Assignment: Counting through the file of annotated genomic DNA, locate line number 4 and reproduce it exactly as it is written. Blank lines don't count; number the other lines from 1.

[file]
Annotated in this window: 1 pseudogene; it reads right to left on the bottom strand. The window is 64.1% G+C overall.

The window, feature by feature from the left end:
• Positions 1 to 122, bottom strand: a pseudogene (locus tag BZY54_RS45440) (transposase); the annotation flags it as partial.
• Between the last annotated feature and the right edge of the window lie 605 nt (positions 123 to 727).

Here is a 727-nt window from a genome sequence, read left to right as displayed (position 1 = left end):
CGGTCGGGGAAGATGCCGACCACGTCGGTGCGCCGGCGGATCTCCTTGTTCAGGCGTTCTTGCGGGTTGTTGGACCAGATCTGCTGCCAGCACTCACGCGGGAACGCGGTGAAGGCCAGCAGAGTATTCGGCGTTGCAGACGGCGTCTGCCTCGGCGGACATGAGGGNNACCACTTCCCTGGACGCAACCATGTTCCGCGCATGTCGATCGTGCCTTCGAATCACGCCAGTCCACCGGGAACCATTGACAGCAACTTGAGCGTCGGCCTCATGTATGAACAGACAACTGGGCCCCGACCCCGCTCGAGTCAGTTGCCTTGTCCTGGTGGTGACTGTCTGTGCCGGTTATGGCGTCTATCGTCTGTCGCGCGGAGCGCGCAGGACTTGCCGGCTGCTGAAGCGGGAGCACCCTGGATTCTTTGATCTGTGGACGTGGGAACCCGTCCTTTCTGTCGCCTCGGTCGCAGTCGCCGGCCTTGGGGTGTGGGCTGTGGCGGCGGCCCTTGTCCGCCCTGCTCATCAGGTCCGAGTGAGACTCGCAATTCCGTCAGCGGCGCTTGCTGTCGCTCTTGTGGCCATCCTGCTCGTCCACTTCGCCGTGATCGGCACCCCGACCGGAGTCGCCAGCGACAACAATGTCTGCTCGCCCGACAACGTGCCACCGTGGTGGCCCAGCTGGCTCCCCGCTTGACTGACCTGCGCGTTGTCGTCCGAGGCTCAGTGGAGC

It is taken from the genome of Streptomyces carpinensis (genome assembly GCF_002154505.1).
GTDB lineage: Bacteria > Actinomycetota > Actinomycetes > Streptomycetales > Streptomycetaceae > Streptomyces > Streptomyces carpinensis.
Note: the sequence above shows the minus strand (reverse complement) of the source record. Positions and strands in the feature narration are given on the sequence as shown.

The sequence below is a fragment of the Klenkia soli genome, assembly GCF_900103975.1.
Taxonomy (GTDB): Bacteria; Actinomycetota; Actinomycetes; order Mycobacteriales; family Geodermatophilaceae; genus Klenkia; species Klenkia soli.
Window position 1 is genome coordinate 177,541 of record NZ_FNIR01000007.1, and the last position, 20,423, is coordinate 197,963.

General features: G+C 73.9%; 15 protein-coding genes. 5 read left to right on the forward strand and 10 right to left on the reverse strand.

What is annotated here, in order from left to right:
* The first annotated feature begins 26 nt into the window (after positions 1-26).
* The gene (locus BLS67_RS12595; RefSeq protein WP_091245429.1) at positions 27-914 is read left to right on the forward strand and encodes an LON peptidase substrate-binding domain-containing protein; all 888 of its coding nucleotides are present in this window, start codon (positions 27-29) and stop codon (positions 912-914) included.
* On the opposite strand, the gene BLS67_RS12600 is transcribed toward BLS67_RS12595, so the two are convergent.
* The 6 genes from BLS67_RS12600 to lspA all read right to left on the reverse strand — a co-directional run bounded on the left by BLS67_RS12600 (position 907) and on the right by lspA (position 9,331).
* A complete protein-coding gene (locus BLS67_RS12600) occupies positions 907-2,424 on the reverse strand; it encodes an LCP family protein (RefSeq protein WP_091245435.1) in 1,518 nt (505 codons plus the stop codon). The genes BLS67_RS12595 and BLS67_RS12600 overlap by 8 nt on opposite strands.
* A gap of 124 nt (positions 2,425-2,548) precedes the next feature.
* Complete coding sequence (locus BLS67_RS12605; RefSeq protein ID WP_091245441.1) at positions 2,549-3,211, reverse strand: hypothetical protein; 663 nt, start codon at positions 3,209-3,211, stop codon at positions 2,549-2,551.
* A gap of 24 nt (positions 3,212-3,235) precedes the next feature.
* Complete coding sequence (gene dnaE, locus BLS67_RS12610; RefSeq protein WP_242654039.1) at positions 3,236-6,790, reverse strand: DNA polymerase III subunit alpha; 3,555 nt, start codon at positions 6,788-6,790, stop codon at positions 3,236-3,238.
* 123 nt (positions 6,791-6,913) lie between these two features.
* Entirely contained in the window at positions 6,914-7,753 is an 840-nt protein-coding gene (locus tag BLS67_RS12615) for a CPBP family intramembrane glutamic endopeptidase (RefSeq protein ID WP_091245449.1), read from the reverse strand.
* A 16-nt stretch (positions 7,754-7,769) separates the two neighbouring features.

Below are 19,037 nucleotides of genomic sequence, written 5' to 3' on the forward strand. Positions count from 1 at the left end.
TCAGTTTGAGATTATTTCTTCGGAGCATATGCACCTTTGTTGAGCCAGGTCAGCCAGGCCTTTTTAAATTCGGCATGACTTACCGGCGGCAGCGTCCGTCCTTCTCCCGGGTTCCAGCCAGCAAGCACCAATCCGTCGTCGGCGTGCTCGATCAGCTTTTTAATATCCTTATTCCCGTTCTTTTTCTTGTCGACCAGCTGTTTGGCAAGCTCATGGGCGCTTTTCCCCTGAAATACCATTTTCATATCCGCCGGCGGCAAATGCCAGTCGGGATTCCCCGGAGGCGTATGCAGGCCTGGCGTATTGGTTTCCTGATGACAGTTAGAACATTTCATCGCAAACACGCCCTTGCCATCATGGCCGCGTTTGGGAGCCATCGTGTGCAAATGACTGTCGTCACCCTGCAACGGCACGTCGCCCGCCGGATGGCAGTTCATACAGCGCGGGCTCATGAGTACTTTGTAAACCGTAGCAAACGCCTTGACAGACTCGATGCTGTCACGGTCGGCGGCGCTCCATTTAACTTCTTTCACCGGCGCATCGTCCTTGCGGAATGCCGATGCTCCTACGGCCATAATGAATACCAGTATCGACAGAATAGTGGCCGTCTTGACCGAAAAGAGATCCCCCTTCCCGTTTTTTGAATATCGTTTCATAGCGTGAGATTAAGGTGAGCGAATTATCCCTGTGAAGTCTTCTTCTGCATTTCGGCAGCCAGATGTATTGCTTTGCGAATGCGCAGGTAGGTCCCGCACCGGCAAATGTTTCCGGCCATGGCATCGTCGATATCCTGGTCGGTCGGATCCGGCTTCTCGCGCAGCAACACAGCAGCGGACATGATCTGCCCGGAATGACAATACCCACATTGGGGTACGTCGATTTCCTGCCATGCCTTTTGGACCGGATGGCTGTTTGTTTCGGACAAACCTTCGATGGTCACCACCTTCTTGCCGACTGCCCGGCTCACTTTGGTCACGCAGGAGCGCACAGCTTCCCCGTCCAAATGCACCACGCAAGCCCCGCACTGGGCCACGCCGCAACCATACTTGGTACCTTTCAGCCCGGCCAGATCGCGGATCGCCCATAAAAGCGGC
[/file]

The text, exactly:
• Between the last annotated feature and the right edge of the window lie 605 nt (positions 123 to 727).